How to wash suit pants

Updated February 21, 2017

You can wash suit trousers at home, even if they have a tag on the inner lining that states "dry clean only." However, you must do so with extreme care. Hand-washing suit trousers is an easy way to save money and achieve a result comparable with dry-cleaning. Bear in mind, however, that you should check the tag to see which materials make up the trousers. For example, most suit trousers contain a blend of wool and either polyester or nylon. Some suit trousers are made of cotton, which is fine to hand-wash, as well.

Fill the basin 3/4 full with cold water. Add a gentle cleanser, such as Woolite. Some nonabrasive facial cleansers work just as well.

Mix the water and the cleanser together so that the water becomes sudsy.

Hold the trousers by the waist and dunk them in and out of the water. Rub your fingers gently against any stains or soiled areas.

Empty the dirty, sudsy water down the drain. Rinse out the basin and fill it with cold, clean water. Rinse the trousers in the clean water. Repeat one to two times until clean, soap-free water drips from the trousers.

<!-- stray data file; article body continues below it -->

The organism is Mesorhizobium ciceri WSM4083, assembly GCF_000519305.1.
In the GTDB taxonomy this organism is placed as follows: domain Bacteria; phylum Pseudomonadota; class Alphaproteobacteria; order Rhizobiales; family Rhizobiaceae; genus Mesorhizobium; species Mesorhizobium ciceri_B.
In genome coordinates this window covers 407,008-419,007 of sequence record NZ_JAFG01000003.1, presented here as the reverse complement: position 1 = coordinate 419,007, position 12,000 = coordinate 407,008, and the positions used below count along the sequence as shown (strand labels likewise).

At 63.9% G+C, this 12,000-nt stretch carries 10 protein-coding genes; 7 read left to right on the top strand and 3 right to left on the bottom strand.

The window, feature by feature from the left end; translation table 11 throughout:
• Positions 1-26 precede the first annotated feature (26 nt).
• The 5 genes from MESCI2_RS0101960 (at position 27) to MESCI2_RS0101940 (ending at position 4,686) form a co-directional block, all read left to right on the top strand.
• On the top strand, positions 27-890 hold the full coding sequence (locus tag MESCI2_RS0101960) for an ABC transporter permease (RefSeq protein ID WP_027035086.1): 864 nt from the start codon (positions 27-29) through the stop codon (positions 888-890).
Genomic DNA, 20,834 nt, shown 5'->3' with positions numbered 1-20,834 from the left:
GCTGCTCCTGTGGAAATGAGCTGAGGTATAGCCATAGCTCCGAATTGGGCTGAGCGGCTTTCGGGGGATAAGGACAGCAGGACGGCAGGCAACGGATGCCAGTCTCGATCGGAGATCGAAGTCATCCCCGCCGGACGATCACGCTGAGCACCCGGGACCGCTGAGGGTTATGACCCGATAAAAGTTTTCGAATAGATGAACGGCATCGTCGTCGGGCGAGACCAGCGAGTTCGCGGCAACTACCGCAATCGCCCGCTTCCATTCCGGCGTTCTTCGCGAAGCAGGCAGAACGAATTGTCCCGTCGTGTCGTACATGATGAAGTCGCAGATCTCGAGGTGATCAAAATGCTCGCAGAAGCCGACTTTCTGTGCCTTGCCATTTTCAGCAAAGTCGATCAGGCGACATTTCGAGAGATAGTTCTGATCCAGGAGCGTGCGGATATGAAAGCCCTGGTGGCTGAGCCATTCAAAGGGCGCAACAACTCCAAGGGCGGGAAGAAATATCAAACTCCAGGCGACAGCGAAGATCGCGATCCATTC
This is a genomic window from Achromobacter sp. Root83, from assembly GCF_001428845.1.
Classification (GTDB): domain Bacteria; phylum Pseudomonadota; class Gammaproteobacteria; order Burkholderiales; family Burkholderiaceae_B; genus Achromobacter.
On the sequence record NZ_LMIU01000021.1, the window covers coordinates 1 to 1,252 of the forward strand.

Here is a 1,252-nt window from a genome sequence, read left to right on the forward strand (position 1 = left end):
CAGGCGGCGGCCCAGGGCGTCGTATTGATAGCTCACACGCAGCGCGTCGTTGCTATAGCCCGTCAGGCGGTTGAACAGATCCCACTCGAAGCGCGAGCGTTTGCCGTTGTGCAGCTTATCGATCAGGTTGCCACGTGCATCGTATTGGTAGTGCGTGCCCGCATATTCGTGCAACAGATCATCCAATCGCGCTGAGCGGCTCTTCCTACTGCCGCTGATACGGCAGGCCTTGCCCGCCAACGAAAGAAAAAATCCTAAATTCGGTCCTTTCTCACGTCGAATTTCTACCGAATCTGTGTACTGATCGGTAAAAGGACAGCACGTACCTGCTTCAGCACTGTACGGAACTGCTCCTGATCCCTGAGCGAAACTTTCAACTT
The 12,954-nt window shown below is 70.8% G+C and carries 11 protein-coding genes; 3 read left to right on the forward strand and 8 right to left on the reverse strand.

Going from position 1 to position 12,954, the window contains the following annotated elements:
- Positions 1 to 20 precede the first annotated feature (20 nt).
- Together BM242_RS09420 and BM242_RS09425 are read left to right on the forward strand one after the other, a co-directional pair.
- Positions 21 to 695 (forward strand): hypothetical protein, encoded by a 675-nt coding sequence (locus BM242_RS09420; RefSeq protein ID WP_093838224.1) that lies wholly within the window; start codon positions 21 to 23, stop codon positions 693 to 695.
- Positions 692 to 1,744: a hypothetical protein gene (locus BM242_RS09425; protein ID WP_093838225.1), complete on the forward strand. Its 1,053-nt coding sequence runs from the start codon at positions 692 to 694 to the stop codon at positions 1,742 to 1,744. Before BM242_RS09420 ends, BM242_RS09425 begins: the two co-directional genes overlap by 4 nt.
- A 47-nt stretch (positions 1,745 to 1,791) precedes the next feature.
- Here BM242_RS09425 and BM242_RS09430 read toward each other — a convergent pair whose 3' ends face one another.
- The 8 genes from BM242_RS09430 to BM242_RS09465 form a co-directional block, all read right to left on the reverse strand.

Pull the trousers out of the water and shake them vigorously. Lay them on a dry towel.

Roll the trousers up in the towel to absorb the excess water. Repeat this two to five times with a dry towel.

Shake the trousers out after the final roll to prevent wrinkles. Lay the trousers flat on the drying rack. Keep the rack away from direct sunlight.


Never use bleaches, regular laundry cleansers, fabric softeners, or rinse additives when washing suit trousers. When shaking the trousers, shake them over a bathtub so as not to make a mess.


Never twist or wring the trousers, even when they are in a towel (as in step 6). Concerning suit trousers that contain rayon or acetate---take them to the dry cleaners. Never try to wash leather or suede.

Things You'll Need

  • Clean basin
  • Cold water
  • Gentle cleanser
  • Two to five dry towels
  • Drying rack
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About the Author

Lane Cummings is originally from New York City. She attended the High School of Performing Arts in dance before receiving her Bachelor of Arts in literature and her Master of Arts in Russian literature at the University of Chicago. She has lived in St. Petersburg, Russia, where she lectured and studied Russian. She began writing professionally in 2004 for the "St. Petersburg Times."